Pam Griffin
After days of torrential rain and wind gusts up to 41 MPH blasted the city of Destin and flooded resident's homes, city officials worked to assess the damage and declared a state of emergency.

From deep freezes and floods to a strip club settlement and a returning city manager, the city of Destin has seen quite a bit in 2014. Here’s a look back at some of the topics and stories that shaped the year.


• Derelict boats in Joe’s Bayou need to go, according to Councilman Tuffy Dixon. Derelict boats in waterways can cause safety concerns for others on the water, but the process of having a boat removed from a body of water can take some time.

• After resigning as city manager in 2011, Greg Kisela is on his way back to the "World's Luckiest Fishing Village," after agreeing to a contract.

• As much as city leaders in Destin want transit to run through the city, they are not willing to pay the $86,040 it would cost to continue the current level of service.

• Whether it’s on the beaches or stored on city property, city leaders in Destin have an issue with the amount of trash in the city since they took over raking and cleaning the beaches. Trash is now stored in city’s public services building until it can be taken to the dump.

• Food and water sports vendors on Crab Island soon could be held to the same standards as their landlocked counterparts. In recent years, Crab Island has seen a surge in folks selling everything from food and beverages to bait and jet ski rides.

• Destin is projected to have about $1,272,000 available for capital improvement projects for fiscal year 2015, which comes from gas tax, transportation impact fees, recreation impact fees and other sources such as grants.

• CrabIsland was top among the places in Destin listed as unique in a Log question posed on Facebook.

• Looking at a three-month period from May 14 to July 14, the sheriff’s office reports that there have been a total of 447 crash reports filed, compared to 485 for the same time period in 2013. This is for accidents from the Marler Bridge to the Walton County line.

• The city’s Capt. Royal Melvin Heritage Park has appeared to be a parking lot more than a city park.


• As part of the ongoing talks surrounding Chapter One of the city’s proposed Comprehensive Plan 2020, city leaders and staff have had ongoing dialogue with residents that are not in favor of language that would allow for Tier III developments, the highest intensity and density allowable in the city, to be built on Holiday Isle.

• Development plans for a new housing project are on the books for 137 Crystal Beach Drive, a townhome project for a 3.37-acre parcel of land that sits between office buildings on the north side and the Destin Fire Control District’s Station10 on the south.

• As part of a cost savings measure, a total of seven firefighters with the Destin Fire Control District have agreed to accept a voluntary buyout and terminate their employment.

• Maryann Ustick resigned as city manager to spend more time with her family out west, where she will also serve as the new city manager in Gallup, New Mexico. Ustick, who served as the city’s seventh full-time city manager, was hired to replace outgoing City Manager Greg Kisela in 2011 after spending time as the assistant city manager in Pensacola, Las Cruces, New Mexico, and the city of North Las Vegas, Nevada.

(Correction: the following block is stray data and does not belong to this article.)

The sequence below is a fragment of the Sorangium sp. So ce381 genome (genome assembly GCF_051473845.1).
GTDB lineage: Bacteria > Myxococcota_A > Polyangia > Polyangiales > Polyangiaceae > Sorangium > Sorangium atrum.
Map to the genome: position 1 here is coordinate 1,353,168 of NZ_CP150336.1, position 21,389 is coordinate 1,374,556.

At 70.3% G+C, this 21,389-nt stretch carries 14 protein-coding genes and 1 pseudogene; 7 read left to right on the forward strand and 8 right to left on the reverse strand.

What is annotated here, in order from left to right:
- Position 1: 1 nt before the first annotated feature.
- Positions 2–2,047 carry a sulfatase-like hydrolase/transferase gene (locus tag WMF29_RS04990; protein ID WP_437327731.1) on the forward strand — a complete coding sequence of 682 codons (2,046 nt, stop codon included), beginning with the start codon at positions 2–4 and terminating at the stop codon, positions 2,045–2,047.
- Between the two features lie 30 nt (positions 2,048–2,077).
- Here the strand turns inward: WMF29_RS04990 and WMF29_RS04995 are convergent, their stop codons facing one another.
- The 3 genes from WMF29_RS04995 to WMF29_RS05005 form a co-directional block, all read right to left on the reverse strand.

• La Famiglia, at 300 Harbor Boulevard E in Destin, was issued an emergency closure notice by the Florida Department of Business and Professional Regulation Aug. 1 following an inspection that highlighted 44 different violations. Nine were listed as high priority violations.

• Lively Cinema 10, open in Destin for 27 years, closed its doors as the switch from analog film to a digital format proved too costly.

• Ice Bucket Challenge hits Destin as Margaritaville employees take up the challenge, along with Mayor Mel Ponder, Legendary Inc. CEO Peter Bos, president/CEO of Destin Area Chamber of Commerce Shane Moody and Log editor Matt Algarin.

• FDOT officials studied pedestrian issue in Destin and found contributing factors to accidents included visibility and inconsistent signing.

• With a unanimous vote Monday night, city leaders agreed to a resolution that would support the local fishing community. With regulations continually shifting, representatives from the Destin Charter Boat Association were on hand to ask the city for support as it relates to Amendment 40 and sector separation for the for-hire fisherman. The resolution supports the development of a new fishery management plan and data collection system for recreational fisherman.

• City leaders agreed to a resolution that would support the development of a new fishery management plan and data collection system for recreational fisherman.


• Howl at the Moon at the Boardwalk on Okaloosa Island closes after 15 years.

• A demolition permit was recently approved for one of the parcels of land owned by Dolly Parton-affiliated World Choice Investments.

• AJ’s Seafood and Oyster Bar installed a 20-by-10 foot Jumbotron in its outdoor dining area, just in time for America’s favorite fall past time.

• A portion of the Gulf of Mexico briefly turned purple after an algae-killing solution was poured improperly at the Gulfarium.

• Fisherman’s Wharf will close in early November after 29 years of business. The property owners are looking for another seafood restaurant to lease the building, but are also considering tearing it down to build a new hotel that would cater to the charter boat customers.

• The First Baptist Church of Destin celebrated its 60th anniversary Sept 14, 2014.

• El Abuelo Café opened and offered authentic Puerto Rican and Cuban cuisine.